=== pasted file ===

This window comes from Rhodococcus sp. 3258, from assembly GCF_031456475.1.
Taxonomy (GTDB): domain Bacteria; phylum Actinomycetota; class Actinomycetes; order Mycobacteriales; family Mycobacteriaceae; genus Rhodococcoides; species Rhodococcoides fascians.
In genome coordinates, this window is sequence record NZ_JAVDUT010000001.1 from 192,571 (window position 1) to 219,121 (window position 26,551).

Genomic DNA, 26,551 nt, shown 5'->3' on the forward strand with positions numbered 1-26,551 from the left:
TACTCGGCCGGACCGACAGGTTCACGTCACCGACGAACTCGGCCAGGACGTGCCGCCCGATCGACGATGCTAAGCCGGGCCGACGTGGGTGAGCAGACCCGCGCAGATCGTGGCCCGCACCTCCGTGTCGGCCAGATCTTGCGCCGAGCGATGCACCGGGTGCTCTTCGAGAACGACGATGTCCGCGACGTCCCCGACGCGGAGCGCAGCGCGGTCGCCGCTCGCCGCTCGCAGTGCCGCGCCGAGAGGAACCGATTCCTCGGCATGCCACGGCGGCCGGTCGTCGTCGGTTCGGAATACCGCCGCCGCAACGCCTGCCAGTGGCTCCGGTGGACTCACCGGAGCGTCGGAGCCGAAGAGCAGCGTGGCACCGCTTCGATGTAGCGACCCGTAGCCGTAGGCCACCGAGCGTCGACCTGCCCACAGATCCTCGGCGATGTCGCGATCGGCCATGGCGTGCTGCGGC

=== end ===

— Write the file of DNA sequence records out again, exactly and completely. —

This window comes from Rhodococcus sp. 3258, from assembly GCF_031456475.1.
Taxonomy (GTDB): domain Bacteria; phylum Actinomycetota; class Actinomycetes; order Mycobacteriales; family Mycobacteriaceae; genus Rhodococcoides; species Rhodococcoides fascians.
In genome coordinates, this window is sequence record NZ_JAVDUT010000001.1 from 192,571 (window position 1) to 219,121 (window position 26,551).

Genomic DNA, 26,551 nt, shown 5'->3' on the forward strand with positions numbered 1-26,551 from the left:
TACTCGGCCGGACCGACAGGTTCACGTCACCGACGAACTCGGCCAGGACGTGCCGCCCGATCGACGATGCTAAGCCGGGCCGACGTGGGTGAGCAGACCCGCGCAGATCGTGGCCCGCACCTCCGTGTCGGCCAGATCTTGCGCCGAGCGATGCACCGGGTGCTCTTCGAGAACGACGATGTCCGCGACGTCCCCGACGCGGAGCGCAGCGCGGTCGCCGCTCGCCGCTCGCAGTGCCGCGCCGAGAGGAACCGATTCCTCGGCATGCCACGGCGGCCGGTCGTCGTCGGTTCGGAATACCGCCGCCGCAACGCCTGCCAGTGGCTCCGGTGGACTCACCGGAGCGTCGGAGCCGAAGAGCAGCGTGGCACCGCTTCGATGTAGCGACCCGTAGCCGTAGGCCACCGAGCGTCGACCTGCCCACAGATCCTCGGCGATGTCGCGATCGGCCATGGCGTGCTGCGGC